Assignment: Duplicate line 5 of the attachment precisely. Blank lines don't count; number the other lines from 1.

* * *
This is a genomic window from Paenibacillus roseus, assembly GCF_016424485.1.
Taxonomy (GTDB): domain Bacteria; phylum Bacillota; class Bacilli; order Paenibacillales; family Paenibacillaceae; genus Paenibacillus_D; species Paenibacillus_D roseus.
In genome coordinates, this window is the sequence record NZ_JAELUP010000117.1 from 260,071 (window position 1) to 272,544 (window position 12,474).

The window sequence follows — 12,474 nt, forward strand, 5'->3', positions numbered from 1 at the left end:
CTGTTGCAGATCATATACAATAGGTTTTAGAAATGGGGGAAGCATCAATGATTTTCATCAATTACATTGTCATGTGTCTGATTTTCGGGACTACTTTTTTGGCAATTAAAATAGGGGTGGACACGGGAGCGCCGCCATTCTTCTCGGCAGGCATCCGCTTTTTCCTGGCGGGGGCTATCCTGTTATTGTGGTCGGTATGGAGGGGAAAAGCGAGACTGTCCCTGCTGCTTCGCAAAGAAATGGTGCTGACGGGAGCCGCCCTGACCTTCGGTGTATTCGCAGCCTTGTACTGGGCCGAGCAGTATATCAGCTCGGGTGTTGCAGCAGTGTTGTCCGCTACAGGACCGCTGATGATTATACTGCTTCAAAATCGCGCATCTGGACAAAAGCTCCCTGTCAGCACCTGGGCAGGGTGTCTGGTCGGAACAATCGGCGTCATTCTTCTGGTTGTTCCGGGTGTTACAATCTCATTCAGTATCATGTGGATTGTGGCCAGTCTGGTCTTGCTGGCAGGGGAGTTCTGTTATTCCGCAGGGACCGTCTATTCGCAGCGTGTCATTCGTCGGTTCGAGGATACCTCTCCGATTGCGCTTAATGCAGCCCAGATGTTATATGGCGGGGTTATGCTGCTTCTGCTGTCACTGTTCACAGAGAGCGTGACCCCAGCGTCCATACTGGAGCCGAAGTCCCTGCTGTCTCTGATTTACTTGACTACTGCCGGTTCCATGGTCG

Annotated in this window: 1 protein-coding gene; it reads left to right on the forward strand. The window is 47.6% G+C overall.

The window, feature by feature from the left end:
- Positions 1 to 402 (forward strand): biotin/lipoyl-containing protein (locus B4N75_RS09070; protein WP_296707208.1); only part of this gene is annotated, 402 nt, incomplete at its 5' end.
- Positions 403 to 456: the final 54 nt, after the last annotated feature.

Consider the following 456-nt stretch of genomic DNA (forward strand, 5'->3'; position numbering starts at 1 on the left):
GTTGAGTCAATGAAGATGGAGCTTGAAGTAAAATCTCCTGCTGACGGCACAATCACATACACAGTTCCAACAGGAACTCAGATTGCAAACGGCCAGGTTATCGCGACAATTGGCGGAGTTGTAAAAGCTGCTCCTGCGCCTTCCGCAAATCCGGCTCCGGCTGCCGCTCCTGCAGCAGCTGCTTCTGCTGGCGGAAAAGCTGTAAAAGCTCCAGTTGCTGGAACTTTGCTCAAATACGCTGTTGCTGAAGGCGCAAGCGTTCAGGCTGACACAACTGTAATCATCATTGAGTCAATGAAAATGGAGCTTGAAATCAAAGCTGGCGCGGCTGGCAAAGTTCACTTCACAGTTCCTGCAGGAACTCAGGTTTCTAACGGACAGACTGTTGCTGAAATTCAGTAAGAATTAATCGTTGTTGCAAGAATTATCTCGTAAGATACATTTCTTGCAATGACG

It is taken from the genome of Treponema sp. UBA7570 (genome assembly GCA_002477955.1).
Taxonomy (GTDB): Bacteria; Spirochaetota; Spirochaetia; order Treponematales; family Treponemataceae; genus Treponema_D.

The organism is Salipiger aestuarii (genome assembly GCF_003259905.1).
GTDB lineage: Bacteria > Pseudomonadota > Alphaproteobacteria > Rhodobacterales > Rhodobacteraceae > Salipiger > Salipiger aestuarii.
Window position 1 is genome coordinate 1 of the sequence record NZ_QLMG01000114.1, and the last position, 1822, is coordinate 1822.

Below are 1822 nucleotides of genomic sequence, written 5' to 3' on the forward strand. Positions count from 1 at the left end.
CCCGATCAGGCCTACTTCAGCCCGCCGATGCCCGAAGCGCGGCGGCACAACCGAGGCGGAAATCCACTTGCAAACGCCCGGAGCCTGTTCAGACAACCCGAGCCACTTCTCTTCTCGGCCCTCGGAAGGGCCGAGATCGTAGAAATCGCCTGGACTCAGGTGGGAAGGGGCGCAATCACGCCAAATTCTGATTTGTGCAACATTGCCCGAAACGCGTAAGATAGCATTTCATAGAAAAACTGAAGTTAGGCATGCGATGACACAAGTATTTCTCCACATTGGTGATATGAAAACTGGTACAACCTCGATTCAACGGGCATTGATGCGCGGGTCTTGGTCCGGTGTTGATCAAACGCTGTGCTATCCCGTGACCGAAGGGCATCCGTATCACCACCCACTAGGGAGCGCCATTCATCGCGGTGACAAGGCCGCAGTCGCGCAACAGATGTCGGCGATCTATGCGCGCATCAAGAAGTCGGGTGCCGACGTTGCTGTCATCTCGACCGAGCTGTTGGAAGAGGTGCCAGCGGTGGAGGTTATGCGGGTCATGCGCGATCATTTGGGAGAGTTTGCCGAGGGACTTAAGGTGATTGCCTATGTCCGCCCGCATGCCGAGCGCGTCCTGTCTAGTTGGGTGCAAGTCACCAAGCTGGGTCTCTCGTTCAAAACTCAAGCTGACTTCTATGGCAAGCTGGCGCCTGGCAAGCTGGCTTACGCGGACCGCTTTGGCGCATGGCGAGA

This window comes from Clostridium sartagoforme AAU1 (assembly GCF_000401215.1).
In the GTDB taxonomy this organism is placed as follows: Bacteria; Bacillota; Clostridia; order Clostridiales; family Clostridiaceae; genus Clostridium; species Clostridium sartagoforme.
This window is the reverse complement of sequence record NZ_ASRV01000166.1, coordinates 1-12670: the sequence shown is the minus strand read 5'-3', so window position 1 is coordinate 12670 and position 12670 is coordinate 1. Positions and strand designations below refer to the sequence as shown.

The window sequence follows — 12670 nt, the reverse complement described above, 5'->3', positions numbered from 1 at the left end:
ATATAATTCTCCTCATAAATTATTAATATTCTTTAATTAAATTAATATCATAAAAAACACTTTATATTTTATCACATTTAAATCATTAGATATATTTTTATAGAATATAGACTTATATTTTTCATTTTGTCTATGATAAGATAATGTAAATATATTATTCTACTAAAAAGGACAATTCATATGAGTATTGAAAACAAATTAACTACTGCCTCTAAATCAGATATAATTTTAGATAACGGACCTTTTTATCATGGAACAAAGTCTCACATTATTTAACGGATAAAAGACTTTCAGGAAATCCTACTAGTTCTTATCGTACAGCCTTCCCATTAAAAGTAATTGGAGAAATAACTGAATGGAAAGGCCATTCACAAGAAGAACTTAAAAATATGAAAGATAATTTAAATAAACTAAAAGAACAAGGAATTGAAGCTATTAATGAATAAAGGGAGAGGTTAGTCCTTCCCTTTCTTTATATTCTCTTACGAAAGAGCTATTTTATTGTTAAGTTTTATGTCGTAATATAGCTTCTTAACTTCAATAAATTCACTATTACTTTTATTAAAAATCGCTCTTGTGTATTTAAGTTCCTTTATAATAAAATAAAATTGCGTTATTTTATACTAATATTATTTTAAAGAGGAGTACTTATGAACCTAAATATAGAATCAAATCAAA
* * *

CTGTTGCAGATCATATACAATAGGTTTTAGAAATGGGGGAAGCATCAATGATTTTCATCAATTACATTGTCATGTGTCTGATTTTCGGGACTACTTTTTTGGCAATTAAAATAGGGGTGGACACGGGAGCGCCGCCATTCTTCTCGGCAGGCATCCGCTTTTTCCTGGCGGGGGCTATCCTGTTATTGTGGTCGGTATGGAGGGGAAAAGCGAGACTGTCCCTGCTGCTTCGCAAAGAAATGGTGCTGACGGGAGCCGCCCTGACCTTCGGTGTATTCGCAGCCTTGTACTGGGCCGAGCAGTATATCAGCTCGGGTGTTGCAGCAGTGTTGTCCGCTACAGGACCGCTGATGATTATACTGCTTCAAAATCGCGCATCTGGACAAAAGCTCCCTGTCAGCACCTGGGCAGGGTGTCTGGTCGGAACAATCGGCGTCATTCTTCTGGTTGTTCCGGGTGTTACAATCTCATTCAGTATCATGTGGATTGTGGCCAGTCTGGTCTTGCTGGCAGGGGAGTTCTGTTATTCCGCAGGGACCGTCTATTCGCAGCGTGTCATTCGTCGGTTCGAGGATACCTCTCCGATTGCGCTTAATGCAGCCCAGATGTTATATGGCGGGGTTATGCTGCTTCTGCTGTCACTGTTCACAGAGAGCGTGACCCCAGCGTCCATACTGGAGCCGAAGTCCCTGCTGTCTCTGATTTACTTGACTACTGCCGGTTCCATGGTCG